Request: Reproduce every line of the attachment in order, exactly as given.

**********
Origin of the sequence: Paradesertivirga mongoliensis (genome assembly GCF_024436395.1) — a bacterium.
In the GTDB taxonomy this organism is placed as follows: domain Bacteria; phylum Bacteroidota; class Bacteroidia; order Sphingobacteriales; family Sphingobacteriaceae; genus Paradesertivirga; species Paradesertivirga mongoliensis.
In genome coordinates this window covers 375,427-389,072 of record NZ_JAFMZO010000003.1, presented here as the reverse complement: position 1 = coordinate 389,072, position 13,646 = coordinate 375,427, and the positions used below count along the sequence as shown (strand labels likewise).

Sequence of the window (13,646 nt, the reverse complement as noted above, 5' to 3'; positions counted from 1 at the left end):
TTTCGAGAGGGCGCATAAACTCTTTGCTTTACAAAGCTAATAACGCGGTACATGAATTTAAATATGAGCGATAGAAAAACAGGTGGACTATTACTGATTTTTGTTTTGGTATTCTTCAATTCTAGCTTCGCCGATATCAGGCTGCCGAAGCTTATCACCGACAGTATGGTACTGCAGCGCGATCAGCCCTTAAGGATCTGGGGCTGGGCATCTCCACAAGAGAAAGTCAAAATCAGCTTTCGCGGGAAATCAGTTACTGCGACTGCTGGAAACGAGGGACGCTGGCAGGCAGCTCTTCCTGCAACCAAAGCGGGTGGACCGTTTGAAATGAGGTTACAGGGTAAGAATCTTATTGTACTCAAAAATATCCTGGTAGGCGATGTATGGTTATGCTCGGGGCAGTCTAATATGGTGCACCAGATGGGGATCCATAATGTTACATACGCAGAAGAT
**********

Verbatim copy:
Origin of the sequence: Paradesertivirga mongoliensis (genome assembly GCF_024436395.1) — a bacterium.
In the GTDB taxonomy this organism is placed as follows: domain Bacteria; phylum Bacteroidota; class Bacteroidia; order Sphingobacteriales; family Sphingobacteriaceae; genus Paradesertivirga; species Paradesertivirga mongoliensis.
In genome coordinates this window covers 375,427-389,072 of record NZ_JAFMZO010000003.1, presented here as the reverse complement: position 1 = coordinate 389,072, position 13,646 = coordinate 375,427, and the positions used below count along the sequence as shown (strand labels likewise).

Sequence of the window (13,646 nt, the reverse complement as noted above, 5' to 3'; positions counted from 1 at the left end):
TTTCGAGAGGGCGCATAAACTCTTTGCTTTACAAAGCTAATAACGCGGTACATGAATTTAAATATGAGCGATAGAAAAACAGGTGGACTATTACTGATTTTTGTTTTGGTATTCTTCAATTCTAGCTTCGCCGATATCAGGCTGCCGAAGCTTATCACCGACAGTATGGTACTGCAGCGCGATCAGCCCTTAAGGATCTGGGGCTGGGCATCTCCACAAGAGAAAGTCAAAATCAGCTTTCGCGGGAAATCAGTTACTGCGACTGCTGGAAACGAGGGACGCTGGCAGGCAGCTCTTCCTGCAACCAAAGCGGGTGGACCGTTTGAAATGAGGTTACAGGGTAAGAATCTTATTGTACTCAAAAATATCCTGGTAGGCGATGTATGGTTATGCTCGGGGCAGTCTAATATGGTGCACCAGATGGGGATCCATAATGTTACATACGCAGAAGAT